number of sources it can present in a single picture together with
   its layout.

   Customized Presentation Spaces may be pre-defined by an application
   or being defined by participants with right privileges.

 Media Processor

   Media Processor is a logical entity contained within a Media Plane
   and is responsible for manipulation of the media streams (such as
   mixing and switching).

   Media Processor behavior is defined by Presentation Spaces, it
   contains. A Media Processor may have zero or more Presentation
   Spaces.

   In a Star Conference, a Center Participant maintains (zero or more)
   Media Processors. Usually, streams flowing from Edge Participants
   are used as inputs to the Media Processor. The outputs of the Media
   Processor are sent back towards the Edge Participants.

   This model allows for both pre-defined (well-known) and customized
   Media Processors.

   The well-known Media Processors could be defined as follows:

   Default Audio Media Processor mixes a predefined number (n) of
   loudest speaking sources (usually n=3) and sends the resulting
   stream to the rest of the participants. Speakers do not hear
   themselves. This Media Processor has either n Presentation Spaces or
   (n+1) Presentation Spaces (if the number of participants is bigger
   then n).




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   Default videoconferencing application has the audio of the default
   audio conferencing application.

   Default Video Media Processor sends the video of the loudest speaker
   (also known as an active speaker) is sent to all the participants.
   The active speaker sees the previous speaker. This Media Processor
   has two Video Presentation Spaces, each one performing a switching
   of a single video stream.

Media Control Sub-application

   In a star topology, many of the Media Control requirements are
   achieved by exchanging of messages on point-to-point basis between a
   Center Participant and Edge Participants.

   Conferencing requirements, presented below in this section, refer to
   the multi-participant nature of the conferencing application.

   Point-to-point requirements, presented below in this section, are
   not unique for a conferencing application. Nevertheless, because the
   conferencing application is complex and involves User Agents with
   potentially different characteristics, their fulfillment is REQUIRED
   for enabling the multimedia conferencing application.

   The point-to-point requirements are equally applicable to all
   conference participants, including Edge Participants, and they are
   included here for completeness of the model.

 General Design Guidelines

   The defined model SHALL enable same architecture and same user
   experience for both audio only and multimedia conferencing.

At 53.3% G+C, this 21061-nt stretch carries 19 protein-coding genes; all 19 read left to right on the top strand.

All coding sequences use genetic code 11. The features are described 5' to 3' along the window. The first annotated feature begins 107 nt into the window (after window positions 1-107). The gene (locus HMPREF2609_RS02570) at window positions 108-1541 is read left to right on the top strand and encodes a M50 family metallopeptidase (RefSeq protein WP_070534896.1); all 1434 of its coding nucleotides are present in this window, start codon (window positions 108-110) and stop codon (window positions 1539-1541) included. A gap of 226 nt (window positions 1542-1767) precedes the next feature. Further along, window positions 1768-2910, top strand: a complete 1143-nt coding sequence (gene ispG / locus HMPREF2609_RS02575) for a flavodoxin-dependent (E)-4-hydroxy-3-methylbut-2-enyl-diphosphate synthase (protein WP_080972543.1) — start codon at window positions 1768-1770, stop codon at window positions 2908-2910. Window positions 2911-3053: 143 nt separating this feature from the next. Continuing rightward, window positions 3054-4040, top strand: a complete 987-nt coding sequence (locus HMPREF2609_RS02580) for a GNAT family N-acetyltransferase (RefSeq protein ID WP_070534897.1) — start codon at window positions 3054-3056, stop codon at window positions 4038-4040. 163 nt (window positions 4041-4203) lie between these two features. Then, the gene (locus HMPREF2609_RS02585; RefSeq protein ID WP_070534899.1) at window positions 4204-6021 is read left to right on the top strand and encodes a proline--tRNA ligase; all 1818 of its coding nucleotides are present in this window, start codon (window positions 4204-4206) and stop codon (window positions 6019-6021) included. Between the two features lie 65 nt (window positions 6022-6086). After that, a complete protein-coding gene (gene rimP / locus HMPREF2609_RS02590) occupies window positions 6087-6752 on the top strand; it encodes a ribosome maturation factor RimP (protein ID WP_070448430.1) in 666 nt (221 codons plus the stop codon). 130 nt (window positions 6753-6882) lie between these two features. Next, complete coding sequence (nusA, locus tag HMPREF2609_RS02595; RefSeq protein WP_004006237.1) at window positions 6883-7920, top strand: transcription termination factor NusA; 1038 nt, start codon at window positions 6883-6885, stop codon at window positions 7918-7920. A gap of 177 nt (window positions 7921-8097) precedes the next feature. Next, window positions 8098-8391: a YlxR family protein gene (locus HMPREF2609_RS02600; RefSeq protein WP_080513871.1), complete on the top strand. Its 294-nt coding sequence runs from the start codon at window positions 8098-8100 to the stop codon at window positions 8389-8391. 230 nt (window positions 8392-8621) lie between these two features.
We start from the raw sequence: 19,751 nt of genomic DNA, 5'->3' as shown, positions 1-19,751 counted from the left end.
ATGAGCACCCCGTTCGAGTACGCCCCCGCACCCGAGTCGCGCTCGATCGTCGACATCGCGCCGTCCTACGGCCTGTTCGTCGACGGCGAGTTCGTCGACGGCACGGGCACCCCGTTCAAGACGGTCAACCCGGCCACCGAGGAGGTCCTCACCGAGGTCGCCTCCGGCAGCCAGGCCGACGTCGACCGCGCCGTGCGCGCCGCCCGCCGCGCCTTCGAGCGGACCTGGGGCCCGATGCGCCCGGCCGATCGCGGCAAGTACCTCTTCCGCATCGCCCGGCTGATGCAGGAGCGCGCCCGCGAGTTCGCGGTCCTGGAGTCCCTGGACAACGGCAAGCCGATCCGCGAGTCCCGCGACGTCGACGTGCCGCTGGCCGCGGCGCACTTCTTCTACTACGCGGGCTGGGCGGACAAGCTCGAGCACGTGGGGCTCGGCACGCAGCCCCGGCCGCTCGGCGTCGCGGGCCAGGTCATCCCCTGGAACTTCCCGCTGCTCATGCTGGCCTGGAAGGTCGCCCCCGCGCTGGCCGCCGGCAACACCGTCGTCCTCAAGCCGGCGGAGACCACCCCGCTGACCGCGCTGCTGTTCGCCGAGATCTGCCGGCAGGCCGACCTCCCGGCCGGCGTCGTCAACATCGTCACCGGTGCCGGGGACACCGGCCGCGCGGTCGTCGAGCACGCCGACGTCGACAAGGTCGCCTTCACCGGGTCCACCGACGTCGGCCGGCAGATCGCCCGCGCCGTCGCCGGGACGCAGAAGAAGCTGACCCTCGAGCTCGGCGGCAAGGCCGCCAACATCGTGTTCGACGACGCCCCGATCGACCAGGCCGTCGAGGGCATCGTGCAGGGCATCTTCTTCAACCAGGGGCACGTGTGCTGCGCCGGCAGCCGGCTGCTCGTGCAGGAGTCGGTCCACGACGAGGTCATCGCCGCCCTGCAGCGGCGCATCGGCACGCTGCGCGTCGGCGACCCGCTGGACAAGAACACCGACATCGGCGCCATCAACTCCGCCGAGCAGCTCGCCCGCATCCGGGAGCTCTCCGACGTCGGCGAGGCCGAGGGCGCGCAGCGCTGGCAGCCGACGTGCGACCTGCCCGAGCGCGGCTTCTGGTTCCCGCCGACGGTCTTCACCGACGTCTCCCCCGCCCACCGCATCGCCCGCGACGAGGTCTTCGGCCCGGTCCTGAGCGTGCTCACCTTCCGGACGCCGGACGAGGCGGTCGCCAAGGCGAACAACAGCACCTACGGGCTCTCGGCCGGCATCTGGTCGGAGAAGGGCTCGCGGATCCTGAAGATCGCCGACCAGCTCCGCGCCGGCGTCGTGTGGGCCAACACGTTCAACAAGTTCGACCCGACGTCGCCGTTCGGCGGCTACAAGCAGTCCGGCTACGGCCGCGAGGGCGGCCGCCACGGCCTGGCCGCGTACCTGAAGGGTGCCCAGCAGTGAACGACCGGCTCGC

The defined model SHALL enable adding and removing Media Planes
   during a conference.

   Application driven requirements SHALL use reliable transport
   mechanism.

 Conferencing Application Requirements
   Standard way of conveying the following indications SHOULD be
   defined:

   Participant is presented to at least one other participant
   Participant is presented to all other participants
   Identification of a participant that is presented to you now

   Standard way of issuing the following presentation requests towards
   a Center Participant SHOULD be defined:

   Broadcast specific session (my or somebody's else)

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   I am interested in a group of selected media streams only

 Point-to-Point Capabilities Related Requirements

   Default Capabilities' Profiles

   We expect that SIP Conferencing will be deployed in a broad variety
   of networks (with different characteristics and requirements).
   Therefore, in order to achieve basic CODEC interoperability, instead
   of defining the lowest common denominator for all networks, the
   framework SHOULD define a number of profiles.
   For example, a Basic LAN Profile could define G.711 for audio and
   H.261 [4] QCIF for video.

   Capabilities' Exchange

   A User Agent (such as a terminal, a gateway, or an MCU) can support
   one or more media streams and therefore MUST have means to specify
   alternate and simultaneous capabilities.

   A User Agent SHOULD have means to explicitly request symmetric
   CODECs in the send and receive path. This is important for gateways
   and MCUs that may need to work symmetrically on the legs (i.e.
   dialogs) of a session or a conference. An example is a gateway from
   SIP to H.320 [3]. These calls need symmetric CODECs on the switched
   network side.

   Video capabilities MUST include the following parameters:

   Algorithm (such as H.261, H.263, and MPEG)
   Maximum Bandwidth Supported
   Maximum Resolution Supported (QCIF, CIF, 4CIF, and custom formats)
   Maximum Video Frame Rate

 Point-to-Point "Autonomous" Media Control